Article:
In late January, the United States Food and Drug Administration (FDA) reviewed the application of British biotech firm Oxitec to perform a field trial of the company's genetically-engineered mosquitoes in Key Haven, Florida.
Now, the FDA has granted preliminary approval for Oxitec's OX513A vector mosquito, a self-limiting male Aedes aegypti mosquito that was genetically altered so that its offspring doesn't survive and reach adulthood.
The trial in Key Haven was approved because Oxitec's genetically-modified mosquitoes do not have any significant impact or negative effects on the environment, the FDA said.
Hadyn Parry, CEO of Oxitec which is a subsidiary of American company Intrexon Corp., said the A. aegypti mosquito is a huge threat to human health, especially because it is a carrier of Zika, dengue and chikungunya.
"This mosquito is non-native to the U.S. and difficult to control," said Parry.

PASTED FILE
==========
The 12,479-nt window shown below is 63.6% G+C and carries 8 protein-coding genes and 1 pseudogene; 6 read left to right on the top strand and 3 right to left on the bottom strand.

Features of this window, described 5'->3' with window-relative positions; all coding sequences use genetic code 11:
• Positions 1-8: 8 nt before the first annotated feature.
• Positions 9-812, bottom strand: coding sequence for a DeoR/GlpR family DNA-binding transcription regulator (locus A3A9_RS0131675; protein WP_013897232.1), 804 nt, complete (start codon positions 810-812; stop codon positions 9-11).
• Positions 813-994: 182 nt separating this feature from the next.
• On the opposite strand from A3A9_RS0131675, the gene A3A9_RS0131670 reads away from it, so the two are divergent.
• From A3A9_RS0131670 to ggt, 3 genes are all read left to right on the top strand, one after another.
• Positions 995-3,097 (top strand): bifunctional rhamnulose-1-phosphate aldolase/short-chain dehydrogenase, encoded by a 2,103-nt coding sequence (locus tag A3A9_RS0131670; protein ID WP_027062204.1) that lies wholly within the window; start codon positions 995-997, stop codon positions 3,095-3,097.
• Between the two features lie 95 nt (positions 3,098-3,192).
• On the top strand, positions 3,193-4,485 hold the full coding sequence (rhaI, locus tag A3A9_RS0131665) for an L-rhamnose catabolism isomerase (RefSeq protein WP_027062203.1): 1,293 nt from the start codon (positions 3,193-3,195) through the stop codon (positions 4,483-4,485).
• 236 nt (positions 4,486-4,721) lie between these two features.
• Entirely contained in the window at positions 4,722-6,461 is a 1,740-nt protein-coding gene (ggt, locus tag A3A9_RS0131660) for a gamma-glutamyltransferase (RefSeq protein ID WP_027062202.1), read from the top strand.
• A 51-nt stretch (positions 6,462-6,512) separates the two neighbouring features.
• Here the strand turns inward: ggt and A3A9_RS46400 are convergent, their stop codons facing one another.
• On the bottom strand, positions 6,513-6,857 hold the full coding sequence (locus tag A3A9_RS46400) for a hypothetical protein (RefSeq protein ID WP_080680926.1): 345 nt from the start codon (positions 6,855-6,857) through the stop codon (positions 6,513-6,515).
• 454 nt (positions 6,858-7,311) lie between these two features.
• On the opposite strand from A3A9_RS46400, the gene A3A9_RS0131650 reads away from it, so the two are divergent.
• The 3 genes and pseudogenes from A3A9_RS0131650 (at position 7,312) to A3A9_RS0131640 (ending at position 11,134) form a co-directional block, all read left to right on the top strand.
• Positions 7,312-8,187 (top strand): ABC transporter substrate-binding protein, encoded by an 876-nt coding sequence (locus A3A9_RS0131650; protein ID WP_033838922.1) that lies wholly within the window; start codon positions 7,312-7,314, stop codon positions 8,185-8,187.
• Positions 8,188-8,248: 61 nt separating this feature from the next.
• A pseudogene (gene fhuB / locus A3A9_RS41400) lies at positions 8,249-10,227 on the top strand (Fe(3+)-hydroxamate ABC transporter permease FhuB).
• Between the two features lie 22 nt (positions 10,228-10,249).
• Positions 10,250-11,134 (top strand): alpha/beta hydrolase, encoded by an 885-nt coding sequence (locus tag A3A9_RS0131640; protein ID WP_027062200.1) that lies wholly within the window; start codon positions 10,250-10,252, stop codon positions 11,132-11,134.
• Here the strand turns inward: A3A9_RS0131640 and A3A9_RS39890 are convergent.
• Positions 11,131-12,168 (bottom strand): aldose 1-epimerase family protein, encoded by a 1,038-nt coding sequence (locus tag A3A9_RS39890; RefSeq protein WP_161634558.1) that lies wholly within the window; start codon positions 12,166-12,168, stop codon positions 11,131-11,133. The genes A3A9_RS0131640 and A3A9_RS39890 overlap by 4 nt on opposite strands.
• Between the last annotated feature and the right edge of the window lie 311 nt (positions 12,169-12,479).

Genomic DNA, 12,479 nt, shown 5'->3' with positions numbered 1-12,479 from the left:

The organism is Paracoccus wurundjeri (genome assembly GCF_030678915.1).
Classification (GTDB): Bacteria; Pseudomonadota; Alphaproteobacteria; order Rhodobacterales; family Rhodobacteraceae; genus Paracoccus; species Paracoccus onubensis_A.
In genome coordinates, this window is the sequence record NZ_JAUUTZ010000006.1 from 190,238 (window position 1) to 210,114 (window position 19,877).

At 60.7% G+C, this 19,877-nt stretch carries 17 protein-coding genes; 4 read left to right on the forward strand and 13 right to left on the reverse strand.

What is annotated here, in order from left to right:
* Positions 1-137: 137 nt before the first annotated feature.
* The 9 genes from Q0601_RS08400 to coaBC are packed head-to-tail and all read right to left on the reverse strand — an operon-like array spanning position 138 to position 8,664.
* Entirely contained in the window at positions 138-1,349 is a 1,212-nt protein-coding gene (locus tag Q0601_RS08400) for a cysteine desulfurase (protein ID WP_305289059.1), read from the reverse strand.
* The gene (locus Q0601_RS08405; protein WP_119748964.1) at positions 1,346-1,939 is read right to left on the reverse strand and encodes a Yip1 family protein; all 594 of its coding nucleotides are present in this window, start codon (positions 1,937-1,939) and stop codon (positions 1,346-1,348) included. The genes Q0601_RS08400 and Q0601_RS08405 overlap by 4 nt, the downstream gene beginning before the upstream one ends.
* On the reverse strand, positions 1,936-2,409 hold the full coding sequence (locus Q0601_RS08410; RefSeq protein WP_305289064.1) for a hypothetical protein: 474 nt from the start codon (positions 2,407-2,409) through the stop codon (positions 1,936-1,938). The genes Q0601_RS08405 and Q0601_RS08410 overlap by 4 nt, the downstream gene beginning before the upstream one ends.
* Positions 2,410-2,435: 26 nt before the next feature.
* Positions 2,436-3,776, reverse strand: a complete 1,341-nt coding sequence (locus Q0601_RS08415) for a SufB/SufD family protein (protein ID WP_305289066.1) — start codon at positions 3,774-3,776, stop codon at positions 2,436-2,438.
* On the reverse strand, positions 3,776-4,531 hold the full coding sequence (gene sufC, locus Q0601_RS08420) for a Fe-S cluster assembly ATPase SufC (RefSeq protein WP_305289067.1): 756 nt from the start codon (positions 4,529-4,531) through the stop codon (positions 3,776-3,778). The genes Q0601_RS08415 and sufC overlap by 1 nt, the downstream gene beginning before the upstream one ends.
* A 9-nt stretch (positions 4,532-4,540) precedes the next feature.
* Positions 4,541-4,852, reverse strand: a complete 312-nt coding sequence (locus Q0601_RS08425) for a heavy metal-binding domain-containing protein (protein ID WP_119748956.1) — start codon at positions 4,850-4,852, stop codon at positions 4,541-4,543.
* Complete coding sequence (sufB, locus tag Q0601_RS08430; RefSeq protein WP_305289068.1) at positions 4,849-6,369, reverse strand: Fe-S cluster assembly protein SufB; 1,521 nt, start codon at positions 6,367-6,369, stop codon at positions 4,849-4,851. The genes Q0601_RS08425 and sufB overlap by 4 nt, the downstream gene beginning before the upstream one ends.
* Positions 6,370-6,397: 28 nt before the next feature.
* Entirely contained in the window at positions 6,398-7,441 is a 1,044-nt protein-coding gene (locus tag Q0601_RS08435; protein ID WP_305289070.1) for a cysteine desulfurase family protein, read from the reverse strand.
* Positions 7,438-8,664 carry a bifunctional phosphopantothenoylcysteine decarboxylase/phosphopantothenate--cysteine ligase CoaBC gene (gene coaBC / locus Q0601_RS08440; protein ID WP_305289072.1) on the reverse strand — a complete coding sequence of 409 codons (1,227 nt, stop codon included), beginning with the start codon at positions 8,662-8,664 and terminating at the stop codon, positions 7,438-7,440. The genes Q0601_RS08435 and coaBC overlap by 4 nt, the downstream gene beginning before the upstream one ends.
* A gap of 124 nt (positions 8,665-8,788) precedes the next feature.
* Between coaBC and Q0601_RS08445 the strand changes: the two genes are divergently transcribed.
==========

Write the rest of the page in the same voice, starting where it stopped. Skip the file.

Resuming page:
The Oxitec CEO said current methods are only able to reduce the mosquito's population by up to 50 percent, and it is not enough.
In a 2014 interview, Parry said diseases such as dengue have grown 30-fold in the last half century, but the larvicides and insecticides used now is still the same as the ones used 50 years ago. The genetically-modified mosquitoes will improve that.
"If we do get permission from the FDA to go ahead, we are hoping that we will start running the program sometime in 2016," he said. Adding that the company looks forward to protecting the people from A. aegypti and the diseases it spreads.
The trial will then determine the efficacy of OX513A for controlling the local mosquito population of A. aegypti in Monroe County, Florida.
Incidentally, trials in Piracicaba, Brazil revealed that the OX513A mosquito reduced the population of wild Aedes mosquito by 82 percent.
"This is a powerful and versatile tool that can dramatically reduce the levels of infestation, which is the core of Brazil's prevention strategy right now," said Glenn Slade, the company's business development director in Brazil.
However, even though genetically-modified mosquitoes show promising results, some believe that wiping out the entire mosquito population provokes ecological concerns.
A Change.org petition by Key West resident Mila de Mier urges the FDA not to approve the genetically-altered mosquitoes.
In the meantime, anyone can submit comments or suggestions regarding the matter for the next 30 days beginning March 14.
Photo: Ministério da Cultura | Flickr